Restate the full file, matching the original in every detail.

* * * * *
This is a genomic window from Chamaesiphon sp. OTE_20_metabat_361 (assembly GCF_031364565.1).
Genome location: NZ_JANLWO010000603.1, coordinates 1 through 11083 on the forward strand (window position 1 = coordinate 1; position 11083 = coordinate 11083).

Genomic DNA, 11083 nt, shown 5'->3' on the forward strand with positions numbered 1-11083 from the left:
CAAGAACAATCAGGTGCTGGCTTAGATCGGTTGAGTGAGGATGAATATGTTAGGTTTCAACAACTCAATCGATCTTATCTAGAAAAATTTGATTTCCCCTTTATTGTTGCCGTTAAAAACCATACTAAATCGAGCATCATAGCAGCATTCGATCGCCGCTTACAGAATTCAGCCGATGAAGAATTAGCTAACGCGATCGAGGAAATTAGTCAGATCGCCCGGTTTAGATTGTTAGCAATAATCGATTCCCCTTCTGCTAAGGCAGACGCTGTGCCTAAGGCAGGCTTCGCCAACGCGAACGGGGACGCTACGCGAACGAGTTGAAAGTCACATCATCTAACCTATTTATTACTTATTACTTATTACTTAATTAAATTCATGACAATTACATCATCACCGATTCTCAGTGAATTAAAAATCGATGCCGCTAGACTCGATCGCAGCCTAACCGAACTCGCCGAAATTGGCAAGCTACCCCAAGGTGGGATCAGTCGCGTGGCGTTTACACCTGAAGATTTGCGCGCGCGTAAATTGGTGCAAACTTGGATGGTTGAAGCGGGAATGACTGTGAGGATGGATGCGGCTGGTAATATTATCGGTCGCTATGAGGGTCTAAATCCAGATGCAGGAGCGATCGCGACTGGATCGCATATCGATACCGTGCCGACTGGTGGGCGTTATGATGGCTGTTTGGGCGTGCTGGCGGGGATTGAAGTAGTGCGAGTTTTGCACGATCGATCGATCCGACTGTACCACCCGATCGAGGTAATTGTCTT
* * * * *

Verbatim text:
This is a genomic window from Chamaesiphon sp. OTE_20_metabat_361 (assembly GCF_031364565.1).
Genome location: NZ_JANLWO010000603.1, coordinates 1 through 11083 on the forward strand (window position 1 = coordinate 1; position 11083 = coordinate 11083).

Genomic DNA, 11083 nt, shown 5'->3' on the forward strand with positions numbered 1-11083 from the left:
CAAGAACAATCAGGTGCTGGCTTAGATCGGTTGAGTGAGGATGAATATGTTAGGTTTCAACAACTCAATCGATCTTATCTAGAAAAATTTGATTTCCCCTTTATTGTTGCCGTTAAAAACCATACTAAATCGAGCATCATAGCAGCATTCGATCGCCGCTTACAGAATTCAGCCGATGAAGAATTAGCTAACGCGATCGAGGAAATTAGTCAGATCGCCCGGTTTAGATTGTTAGCAATAATCGATTCCCCTTCTGCTAAGGCAGACGCTGTGCCTAAGGCAGGCTTCGCCAACGCGAACGGGGACGCTACGCGAACGAGTTGAAAGTCACATCATCTAACCTATTTATTACTTATTACTTATTACTTAATTAAATTCATGACAATTACATCATCACCGATTCTCAGTGAATTAAAAATCGATGCCGCTAGACTCGATCGCAGCCTAACCGAACTCGCCGAAATTGGCAAGCTACCCCAAGGTGGGATCAGTCGCGTGGCGTTTACACCTGAAGATTTGCGCGCGCGTAAATTGGTGCAAACTTGGATGGTTGAAGCGGGAATGACTGTGAGGATGGATGCGGCTGGTAATATTATCGGTCGCTATGAGGGTCTAAATCCAGATGCAGGAGCGATCGCGACTGGATCGCATATCGATACCGTGCCGACTGGTGGGCGTTATGATGGCTGTTTGGGCGTGCTGGCGGGGATTGAAGTAGTGCGAGTTTTGCACGATCGATCGATCCGACTGTACCACCCGATCGAGGTAATTGTCTT